by / January 18th, 2010 /

Xavier Rudd interview

You could be forgiven – at least at first glance – for dismissing Xavier Rudd as a bit of a hippie novelty act. After all, he plays more instruments than most musicians have ever held, produces music that’s eclectic, heartfelt and lyrically focuses on topics like global warming, international cultural harmony and aboriginal politics. State even first heard of Mr. Rudd through the musical selection of a dread-headed compulsive hash smoker in the -enlightened’ Indian hippie Mecca of Hampi. The thing is, though, talking to Xavier gives an entirely different impression – the impression that he’s something far more.

State caught up with Xavier via a fuzzy phone line to his homeland down under literally seconds before he stepped on to stage (we could even here the roar of the crowd as he hung up), and the man who once won an award for the sexiest celebrity vegetarian (a fact that he both cringes and laughs at) is in fine form, laid back and open, dropping naturally into calling us -brother’, before opening up on a world that seems to damage his delicate soul. Living off the radar in a purpose built enviro-friendly home, Xavier tell gets a little emotional talking about how he sat on the deck of the Sea Shepherd boat -Ady Gill’ only days before its collision with a Japanese whaler,a few days ago. The collision knocked the entire bow off the environmentalists boat, though Xavier admits that events like this – sad as they are – are -part of my journey, and inevitably end up in my music. My music’s about what I feel’.

For all his environmental concerns, though, Xavier Rudd isn’t a man to preach. When we mention Bono’s take on the environment, he avoid commenting on the U2 man, arguing the -respects other people’s journeys’, and prefers to focus on his own output. -My journey is my journey, and if other people can take something from that and make something of it, than I take that as a great compliment’. As much as they preach from the same page, Bono and Rudd could not be much more different. While Bono lives it up and runs his multi-million business in tax exile, Rudd’s life is almost nomadic, and represents a far more real, heartfelt example of just how environmental issues could be tackled.

A penchant for traveling seems to fit naturally with his music, which he describes as -something I was born to do’, though the environmental cost of touring clearly weighs heavily on his mind. -If I can make a change, I do’ Xavier tells us, -I live completely off the grid when I’m at home, and when I’m on tour it’s planes, buses, lots of waste, no recycling’¦ it’s a pretty toxic industry. We’re probably one of the more minimal teams of people traveling, but the infrastructure for sustainability in the music industry hasn’t really been put in place. They just do the standard thing, it doesn’t really matter what you ask for, a lot of the time they don’t do it. Ideally I’d like to run the bus on bio diesel, I’d like clean water to be provided in a big container rather than bottles, we don’t need much on the rider’¦ things like that. A lot of the time you turn up and there’s all this packaged stuff. Europe’s pretty good, there are good initiatives to clean things up. America’s really bad.’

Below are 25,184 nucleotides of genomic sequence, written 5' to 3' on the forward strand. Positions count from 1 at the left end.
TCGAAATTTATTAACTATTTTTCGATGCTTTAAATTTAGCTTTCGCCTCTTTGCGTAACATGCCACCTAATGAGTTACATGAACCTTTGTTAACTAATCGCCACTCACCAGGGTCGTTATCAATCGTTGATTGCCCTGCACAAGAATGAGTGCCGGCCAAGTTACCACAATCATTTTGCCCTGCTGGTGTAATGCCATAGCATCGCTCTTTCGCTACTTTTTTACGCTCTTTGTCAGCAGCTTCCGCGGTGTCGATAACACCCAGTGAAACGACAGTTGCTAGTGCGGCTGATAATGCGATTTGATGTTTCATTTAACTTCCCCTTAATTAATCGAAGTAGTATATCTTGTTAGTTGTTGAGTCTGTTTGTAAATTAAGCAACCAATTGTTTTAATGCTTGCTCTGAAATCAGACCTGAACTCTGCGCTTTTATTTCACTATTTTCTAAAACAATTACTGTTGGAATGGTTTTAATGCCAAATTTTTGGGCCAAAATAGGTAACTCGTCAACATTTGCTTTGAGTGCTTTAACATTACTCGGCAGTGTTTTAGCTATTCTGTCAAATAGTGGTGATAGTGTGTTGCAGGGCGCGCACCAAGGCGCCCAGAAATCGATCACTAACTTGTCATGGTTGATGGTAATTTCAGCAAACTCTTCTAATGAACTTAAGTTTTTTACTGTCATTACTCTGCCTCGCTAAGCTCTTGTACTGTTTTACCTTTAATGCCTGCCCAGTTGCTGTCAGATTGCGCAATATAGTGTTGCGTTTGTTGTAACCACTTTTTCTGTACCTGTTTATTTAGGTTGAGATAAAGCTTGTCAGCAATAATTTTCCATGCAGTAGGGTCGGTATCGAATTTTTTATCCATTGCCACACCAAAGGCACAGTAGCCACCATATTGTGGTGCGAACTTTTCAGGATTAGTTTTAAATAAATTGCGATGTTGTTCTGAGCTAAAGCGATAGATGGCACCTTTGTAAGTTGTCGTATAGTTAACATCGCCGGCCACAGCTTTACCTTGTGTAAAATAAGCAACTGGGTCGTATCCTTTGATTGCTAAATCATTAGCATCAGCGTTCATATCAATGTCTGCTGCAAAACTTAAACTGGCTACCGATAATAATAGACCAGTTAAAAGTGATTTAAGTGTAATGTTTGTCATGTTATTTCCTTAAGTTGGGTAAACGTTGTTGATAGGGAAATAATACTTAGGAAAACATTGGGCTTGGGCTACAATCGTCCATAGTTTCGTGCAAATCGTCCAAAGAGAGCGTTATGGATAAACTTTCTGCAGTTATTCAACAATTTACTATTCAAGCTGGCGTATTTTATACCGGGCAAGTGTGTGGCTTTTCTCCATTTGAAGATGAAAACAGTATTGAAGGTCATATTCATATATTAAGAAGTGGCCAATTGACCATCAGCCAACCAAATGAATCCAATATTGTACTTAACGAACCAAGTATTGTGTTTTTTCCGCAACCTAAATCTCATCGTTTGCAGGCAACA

The tours might be a heart-wrenching pay off for Rudd, but it’s not all serious: -In Canada we had a crack addict bus driver, and he drove us the wrong way down the freeway into oncoming traffic. The cops came and shut down the highway, they had to suspend his license and we missed a show. That was pretty weird’.

Xavier’s just recorded his latest (and sixth) studio album, a collaboration with South African duo Izintaba, who provide a funky, multi-national sound on bass and drums, and feature on Xavier’s current tour. Entitled -Koonyum Sun’, Xavier describes his latest effort – still in the hands of his mix team – as -brighter and bouncier’, and -a combination of my life experience and my travel’. Being of aboriginal blood – he’s also known as -Shark’ – Rudd sees the inclusion of different cultures as an essential part of his musical outlook, and describes his latest collaboration as -special’. Izintaba are gratefully summarized as -spiritually heavy, well toned and real’¦ they’ve been through Apartheid, they’re amazing people, a real blessing. We’ve got a very very strong connection’.

It might be natural to assume that a musician with such an intense assortment of instrumentation – there are at least 18 different instruments that Rudd uses regularly – would struggle to reproduce his sound live, but having come from a predominantly live background, that simply isn’t the case. -Live is what I do’, Xavier argues, -when I record, I record live, so it’s thick and fat and that’s the most important thing to me. But it makes for an expensive freight bill’.

Xavier Rudd plays the Dublin Academy on the 8th February